Apr 9, 2020

Colonizations cause host shifts, diversification of preferences and expansion of butterfly diet breadth

BioRxiv : the Preprint Server for Biology
Stinus LindgreenPaul Gardner

Abstract

Dynamics of herbivorous insect diet breadth are important in generation of novel pests, biological control of weeds and as indicators of global change impacts. But what forces and events drive these dynamics? Here we present evidence for a novel scenario: that habitat colonizations cause host shifts, which are followed by non-adaptive evolutionary expansions of diet breadth that add transitory hosts during adaptation to the principal novel host. We base our thesis on long-term study of 15 independently-evolving populations of Ediths Checkerspot butterfly, eight of which used fewer host genera in recent censuses than in the 1980s, while none used more - a significant increase in specializaton. This result does not imply a species-wide trend, since two extintion/recolonization events were followed by expansions of diet breadth. Behavioural experiments showed that these expansions were driven by within-population diversification of individual oviposition preferences. These results may explain an old puzzle: a significant negative association between population-level diet breadth and mtDNA diversity. In the 1980s, Ediths Checkerspot populations with fewer mtDNA haplotypes had broader diets, while those with higher mtDNA diversity w...Continue Reading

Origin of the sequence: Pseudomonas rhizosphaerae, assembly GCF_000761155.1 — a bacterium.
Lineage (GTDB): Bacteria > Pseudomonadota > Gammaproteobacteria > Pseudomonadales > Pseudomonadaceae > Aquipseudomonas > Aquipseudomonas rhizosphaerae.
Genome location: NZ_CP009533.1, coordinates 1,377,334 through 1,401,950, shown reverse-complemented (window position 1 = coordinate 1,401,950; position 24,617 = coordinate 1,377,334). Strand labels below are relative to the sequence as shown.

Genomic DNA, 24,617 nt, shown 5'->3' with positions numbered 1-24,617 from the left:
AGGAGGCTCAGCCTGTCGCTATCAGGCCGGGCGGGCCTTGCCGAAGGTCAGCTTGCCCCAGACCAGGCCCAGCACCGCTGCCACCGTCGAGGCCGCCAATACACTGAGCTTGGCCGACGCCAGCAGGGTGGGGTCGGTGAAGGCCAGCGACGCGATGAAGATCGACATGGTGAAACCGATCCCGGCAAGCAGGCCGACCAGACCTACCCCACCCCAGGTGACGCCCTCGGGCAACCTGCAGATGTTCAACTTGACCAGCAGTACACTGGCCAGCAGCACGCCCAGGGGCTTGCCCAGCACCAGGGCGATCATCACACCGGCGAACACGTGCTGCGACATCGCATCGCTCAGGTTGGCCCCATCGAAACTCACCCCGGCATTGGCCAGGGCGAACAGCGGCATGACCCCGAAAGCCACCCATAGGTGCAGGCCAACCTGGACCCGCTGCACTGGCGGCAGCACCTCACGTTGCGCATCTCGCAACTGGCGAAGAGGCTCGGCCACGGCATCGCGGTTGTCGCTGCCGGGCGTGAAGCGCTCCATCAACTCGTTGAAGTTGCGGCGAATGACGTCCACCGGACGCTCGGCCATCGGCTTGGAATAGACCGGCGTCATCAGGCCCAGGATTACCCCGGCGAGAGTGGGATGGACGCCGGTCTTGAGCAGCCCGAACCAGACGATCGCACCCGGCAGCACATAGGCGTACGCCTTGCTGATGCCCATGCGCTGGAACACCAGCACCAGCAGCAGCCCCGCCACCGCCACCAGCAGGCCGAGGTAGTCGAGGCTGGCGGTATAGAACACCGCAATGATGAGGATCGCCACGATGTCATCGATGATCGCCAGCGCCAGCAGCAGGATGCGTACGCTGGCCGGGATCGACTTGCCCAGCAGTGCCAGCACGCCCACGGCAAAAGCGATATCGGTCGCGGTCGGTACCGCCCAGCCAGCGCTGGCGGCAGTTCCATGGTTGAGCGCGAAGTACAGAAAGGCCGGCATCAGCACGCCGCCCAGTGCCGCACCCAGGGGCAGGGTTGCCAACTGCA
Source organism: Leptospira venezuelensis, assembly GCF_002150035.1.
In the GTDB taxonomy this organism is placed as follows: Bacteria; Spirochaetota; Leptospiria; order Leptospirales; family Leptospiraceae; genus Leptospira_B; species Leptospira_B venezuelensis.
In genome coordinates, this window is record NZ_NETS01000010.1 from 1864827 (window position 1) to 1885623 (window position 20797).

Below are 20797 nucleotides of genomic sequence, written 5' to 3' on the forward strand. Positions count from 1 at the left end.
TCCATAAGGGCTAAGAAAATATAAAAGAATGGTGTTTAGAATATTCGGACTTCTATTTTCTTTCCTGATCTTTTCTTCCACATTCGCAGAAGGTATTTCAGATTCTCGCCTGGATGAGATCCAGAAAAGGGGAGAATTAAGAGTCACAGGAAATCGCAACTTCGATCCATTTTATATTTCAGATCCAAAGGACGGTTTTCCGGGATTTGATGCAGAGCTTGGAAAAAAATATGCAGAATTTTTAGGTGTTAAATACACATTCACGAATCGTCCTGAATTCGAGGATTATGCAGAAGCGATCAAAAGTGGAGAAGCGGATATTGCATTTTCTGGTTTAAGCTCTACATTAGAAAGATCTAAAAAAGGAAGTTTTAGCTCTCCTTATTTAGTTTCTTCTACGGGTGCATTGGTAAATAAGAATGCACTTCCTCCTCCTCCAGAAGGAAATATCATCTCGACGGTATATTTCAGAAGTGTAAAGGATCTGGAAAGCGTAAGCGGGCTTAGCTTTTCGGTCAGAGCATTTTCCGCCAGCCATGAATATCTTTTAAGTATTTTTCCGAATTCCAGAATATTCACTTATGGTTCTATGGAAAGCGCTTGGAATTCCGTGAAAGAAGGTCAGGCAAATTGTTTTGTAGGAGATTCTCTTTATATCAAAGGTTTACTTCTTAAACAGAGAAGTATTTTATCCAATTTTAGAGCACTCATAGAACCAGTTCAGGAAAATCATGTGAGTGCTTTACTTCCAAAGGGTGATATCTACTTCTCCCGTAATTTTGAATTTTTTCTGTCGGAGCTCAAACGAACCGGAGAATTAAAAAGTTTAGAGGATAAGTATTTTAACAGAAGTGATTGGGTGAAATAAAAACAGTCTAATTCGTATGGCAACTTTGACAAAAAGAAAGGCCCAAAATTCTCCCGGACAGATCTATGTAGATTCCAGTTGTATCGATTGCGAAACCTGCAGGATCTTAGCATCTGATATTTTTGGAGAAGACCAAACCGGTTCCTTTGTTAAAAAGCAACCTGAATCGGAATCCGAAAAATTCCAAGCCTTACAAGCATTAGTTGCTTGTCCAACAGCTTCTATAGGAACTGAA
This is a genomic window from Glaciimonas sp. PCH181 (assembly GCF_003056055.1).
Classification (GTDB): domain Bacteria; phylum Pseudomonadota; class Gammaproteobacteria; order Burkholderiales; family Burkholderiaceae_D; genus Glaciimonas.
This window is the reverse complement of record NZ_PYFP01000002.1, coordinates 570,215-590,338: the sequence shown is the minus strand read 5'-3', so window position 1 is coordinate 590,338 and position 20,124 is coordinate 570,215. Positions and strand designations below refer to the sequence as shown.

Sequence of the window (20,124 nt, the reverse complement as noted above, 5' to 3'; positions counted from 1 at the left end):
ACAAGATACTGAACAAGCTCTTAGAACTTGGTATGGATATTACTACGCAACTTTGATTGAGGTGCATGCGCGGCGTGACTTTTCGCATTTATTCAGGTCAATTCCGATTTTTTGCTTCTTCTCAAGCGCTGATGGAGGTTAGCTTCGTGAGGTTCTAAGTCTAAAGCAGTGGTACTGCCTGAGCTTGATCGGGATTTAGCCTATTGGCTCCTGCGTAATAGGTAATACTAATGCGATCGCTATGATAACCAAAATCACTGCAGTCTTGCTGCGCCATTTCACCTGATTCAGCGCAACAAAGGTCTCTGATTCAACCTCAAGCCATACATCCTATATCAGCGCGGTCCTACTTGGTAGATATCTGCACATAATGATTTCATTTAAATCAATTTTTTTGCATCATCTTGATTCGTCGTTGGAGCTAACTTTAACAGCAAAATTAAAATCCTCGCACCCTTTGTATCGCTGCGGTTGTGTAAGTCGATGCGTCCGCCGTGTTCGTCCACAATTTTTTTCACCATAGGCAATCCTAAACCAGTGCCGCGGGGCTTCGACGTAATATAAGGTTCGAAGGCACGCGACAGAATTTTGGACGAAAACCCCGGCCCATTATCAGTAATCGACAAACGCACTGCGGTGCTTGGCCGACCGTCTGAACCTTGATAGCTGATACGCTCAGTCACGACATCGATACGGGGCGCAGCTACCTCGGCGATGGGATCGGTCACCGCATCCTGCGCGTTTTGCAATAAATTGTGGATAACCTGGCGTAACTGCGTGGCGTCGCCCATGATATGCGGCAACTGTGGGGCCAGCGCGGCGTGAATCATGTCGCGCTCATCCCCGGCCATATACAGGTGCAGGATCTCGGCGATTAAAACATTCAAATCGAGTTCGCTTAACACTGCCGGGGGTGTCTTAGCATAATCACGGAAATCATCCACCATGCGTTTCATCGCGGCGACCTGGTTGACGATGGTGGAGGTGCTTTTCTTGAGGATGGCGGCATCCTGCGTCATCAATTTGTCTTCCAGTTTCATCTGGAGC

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Mentioned in this Paper

Study
Metagenome
Environment
Evaluation
Sequencing
Microbial
Analysis
Gut
High-Throughput RNA Sequencing
Approach

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